Smith Street Line (surface)

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The Smith Street Line was a public transit line in Brooklyn, New York City, United States, running mostly along Ninth Street and Smith Street between Park Slope and Downtown Brooklyn. Originally a streetcar line, and later the B75, it is now split between two bus routes: the B57 (Cobble Hill section) and the B61 (Park Slope section). The B67, which supplemented service in Downtown Brooklyn along Jay Street before the elimination of the B75, continues to serve that section of the route. The B61 and B67 are operated by MTA New York City Bus' Jackie Gleason Depot in Sunset Park, and the B57 is dispatched from the Grand Avenue Depot in Maspeth, Queens.

History[edit]

The entire line, along Prospect Park West, 9th Street, and Smith Street from the 9th Avenue Depot to downtown Brooklyn and through to Fulton Ferry, was opened in June 1862 by the Coney Island and Brooklyn Railroad.[1][2] The Coney Island and Brooklyn Railroad acquired the line at some point, and by 1897 it was through-routed with the Coney Island Avenue Line (leaving the line to the 9th Avenue Depot at Prospect Park Southwest).[3] Buses were substituted for streetcars on February 11, 1951, and at some point southbound traffic was moved from Smith Street to Court Street, replacing the Court Street Line (which had been part of the Myrtle Avenue Line).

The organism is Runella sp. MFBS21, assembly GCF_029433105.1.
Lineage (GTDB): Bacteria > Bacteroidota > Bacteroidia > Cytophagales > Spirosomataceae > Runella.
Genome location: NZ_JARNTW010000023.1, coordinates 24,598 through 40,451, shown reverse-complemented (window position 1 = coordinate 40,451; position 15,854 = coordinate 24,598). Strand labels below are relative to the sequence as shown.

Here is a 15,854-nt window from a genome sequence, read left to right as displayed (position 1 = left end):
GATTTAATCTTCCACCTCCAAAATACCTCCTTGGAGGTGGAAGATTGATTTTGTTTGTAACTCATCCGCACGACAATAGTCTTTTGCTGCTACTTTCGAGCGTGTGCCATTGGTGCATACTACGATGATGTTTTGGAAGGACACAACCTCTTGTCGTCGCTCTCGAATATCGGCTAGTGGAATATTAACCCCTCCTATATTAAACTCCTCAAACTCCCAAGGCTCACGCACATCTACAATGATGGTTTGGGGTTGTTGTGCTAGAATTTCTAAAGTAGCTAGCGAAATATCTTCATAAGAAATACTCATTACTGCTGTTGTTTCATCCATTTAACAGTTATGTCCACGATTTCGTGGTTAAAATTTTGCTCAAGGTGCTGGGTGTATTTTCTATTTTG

In 2010, because of budget cuts, the B75 was eliminated. The neighboring B77, which ran from Red Hook to 5th Avenue and 9th Street via 9th Street was also eliminated. The Cobble Hill Section (Court and Smith Streets) was replaced by an extended B57, while the Park Slope (9th Street section) section was replaced by an extended B61, which also absorbed the B77, providing a one-seat ride from Park Slope to Red Hook, and the Columbia Street Waterfront. The B67 continues to serve the Downtown Brooklyn section to Jay Street and Sands Street.

References[edit]

  1. ^ New York Times, Brooklyn News, June 23, 1862
  2. ^ J.B. Beers and Company, Brooklyn, 1874 (with Brooklyn City Rail Road lines overprinted)
  3. ^ Rand McNally, Brooklyn and vicinity, 1897 Atlas of the World